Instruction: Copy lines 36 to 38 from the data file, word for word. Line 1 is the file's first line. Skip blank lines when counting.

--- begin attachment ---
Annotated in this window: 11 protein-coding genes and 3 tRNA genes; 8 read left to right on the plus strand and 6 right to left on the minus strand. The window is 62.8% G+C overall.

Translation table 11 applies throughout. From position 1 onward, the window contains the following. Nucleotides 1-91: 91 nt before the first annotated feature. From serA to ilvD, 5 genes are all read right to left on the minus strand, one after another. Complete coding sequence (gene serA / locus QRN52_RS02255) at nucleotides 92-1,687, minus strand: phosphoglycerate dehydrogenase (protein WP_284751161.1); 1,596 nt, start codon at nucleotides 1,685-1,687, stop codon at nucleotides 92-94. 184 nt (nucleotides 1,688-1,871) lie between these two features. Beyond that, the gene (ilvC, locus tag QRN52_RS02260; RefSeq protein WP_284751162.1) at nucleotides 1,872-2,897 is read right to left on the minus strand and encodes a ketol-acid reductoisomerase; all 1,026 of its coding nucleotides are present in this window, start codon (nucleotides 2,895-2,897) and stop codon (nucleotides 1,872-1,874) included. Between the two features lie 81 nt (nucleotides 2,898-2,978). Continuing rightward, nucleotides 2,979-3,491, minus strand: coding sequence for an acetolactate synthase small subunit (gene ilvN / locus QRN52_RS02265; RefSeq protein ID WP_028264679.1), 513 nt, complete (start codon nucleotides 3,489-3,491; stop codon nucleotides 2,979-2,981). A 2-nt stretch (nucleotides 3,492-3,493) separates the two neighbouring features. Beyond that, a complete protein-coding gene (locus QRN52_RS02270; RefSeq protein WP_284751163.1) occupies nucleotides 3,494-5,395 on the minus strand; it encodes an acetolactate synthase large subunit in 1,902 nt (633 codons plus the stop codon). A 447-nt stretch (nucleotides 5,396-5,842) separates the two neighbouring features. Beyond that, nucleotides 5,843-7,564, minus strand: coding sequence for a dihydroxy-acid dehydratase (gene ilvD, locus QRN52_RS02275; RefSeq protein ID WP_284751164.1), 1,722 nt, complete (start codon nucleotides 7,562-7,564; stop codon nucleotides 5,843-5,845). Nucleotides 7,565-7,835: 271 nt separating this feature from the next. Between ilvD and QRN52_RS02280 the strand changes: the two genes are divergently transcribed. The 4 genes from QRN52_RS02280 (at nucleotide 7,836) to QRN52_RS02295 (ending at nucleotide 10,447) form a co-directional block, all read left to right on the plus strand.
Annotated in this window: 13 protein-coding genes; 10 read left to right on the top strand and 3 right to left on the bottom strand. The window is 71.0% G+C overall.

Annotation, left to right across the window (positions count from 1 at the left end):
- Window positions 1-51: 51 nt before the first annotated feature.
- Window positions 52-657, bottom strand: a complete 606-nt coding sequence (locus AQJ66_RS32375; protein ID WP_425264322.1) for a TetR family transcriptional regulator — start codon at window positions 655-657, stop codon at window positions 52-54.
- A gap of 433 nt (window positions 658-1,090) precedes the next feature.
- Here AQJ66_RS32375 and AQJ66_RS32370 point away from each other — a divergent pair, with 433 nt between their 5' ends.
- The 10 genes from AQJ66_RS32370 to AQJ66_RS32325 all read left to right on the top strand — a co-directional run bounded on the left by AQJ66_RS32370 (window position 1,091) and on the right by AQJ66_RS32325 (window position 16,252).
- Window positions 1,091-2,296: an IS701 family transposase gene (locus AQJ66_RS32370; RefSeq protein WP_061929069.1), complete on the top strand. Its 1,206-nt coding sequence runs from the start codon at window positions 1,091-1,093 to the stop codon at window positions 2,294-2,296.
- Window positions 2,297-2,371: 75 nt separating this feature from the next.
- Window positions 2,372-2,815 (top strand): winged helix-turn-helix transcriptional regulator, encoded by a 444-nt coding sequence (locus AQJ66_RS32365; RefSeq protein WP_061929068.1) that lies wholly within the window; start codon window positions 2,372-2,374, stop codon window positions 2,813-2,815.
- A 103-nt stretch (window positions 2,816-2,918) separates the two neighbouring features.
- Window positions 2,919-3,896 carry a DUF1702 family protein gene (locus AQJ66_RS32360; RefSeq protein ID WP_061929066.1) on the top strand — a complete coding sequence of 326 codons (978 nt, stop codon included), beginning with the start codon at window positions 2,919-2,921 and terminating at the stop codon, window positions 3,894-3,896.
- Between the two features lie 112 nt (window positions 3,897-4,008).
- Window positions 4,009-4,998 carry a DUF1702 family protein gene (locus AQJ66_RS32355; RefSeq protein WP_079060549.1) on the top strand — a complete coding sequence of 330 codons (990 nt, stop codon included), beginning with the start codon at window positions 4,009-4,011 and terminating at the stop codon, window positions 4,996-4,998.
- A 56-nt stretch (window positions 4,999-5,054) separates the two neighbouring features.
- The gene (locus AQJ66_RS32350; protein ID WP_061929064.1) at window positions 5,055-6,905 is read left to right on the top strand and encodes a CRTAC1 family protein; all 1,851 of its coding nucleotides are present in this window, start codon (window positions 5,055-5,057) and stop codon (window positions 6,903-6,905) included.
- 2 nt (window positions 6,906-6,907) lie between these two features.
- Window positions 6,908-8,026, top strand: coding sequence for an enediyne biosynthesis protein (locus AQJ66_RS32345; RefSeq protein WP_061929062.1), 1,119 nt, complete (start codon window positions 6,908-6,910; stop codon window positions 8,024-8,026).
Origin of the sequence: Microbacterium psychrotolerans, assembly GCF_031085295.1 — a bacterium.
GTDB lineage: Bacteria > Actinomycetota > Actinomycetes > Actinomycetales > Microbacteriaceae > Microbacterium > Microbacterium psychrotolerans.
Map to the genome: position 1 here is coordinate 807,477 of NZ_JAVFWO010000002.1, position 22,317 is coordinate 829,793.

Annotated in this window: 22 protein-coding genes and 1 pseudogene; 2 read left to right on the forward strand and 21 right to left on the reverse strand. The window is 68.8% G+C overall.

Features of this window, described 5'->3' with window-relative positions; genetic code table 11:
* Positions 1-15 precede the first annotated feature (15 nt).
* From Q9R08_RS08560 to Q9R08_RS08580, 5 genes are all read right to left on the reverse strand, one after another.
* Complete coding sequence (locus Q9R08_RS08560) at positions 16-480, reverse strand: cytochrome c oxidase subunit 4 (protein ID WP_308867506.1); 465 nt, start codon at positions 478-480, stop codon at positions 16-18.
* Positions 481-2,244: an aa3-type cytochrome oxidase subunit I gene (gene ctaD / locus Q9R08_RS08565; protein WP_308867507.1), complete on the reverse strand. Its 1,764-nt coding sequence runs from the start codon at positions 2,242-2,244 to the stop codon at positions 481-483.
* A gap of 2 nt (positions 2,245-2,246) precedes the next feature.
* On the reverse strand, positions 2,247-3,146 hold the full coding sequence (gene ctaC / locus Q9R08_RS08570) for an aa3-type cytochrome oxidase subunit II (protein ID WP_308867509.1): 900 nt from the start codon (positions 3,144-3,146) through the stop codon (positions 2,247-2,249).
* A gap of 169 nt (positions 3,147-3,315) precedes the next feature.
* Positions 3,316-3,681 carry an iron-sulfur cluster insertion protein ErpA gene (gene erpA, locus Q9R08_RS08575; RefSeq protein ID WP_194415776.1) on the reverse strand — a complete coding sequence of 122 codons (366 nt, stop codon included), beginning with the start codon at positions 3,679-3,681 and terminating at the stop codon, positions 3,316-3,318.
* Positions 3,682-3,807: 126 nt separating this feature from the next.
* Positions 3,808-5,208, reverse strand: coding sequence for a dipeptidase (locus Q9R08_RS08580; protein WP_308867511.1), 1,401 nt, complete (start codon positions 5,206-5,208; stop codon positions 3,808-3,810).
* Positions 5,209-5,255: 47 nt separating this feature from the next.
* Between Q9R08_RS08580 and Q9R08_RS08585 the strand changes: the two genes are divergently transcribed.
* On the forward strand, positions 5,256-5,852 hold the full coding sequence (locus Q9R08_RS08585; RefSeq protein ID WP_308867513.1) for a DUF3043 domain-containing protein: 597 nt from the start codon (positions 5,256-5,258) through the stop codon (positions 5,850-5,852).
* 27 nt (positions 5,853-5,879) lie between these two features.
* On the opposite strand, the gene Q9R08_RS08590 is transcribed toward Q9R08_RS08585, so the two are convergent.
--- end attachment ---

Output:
* Positions 5,209-5,255: 47 nt separating this feature from the next.
* Between Q9R08_RS08580 and Q9R08_RS08585 the strand changes: the two genes are divergently transcribed.
* On the forward strand, positions 5,256-5,852 hold the full coding sequence (locus Q9R08_RS08585; RefSeq protein ID WP_308867513.1) for a DUF3043 domain-containing protein: 597 nt from the start codon (positions 5,256-5,258) through the stop codon (positions 5,850-5,852).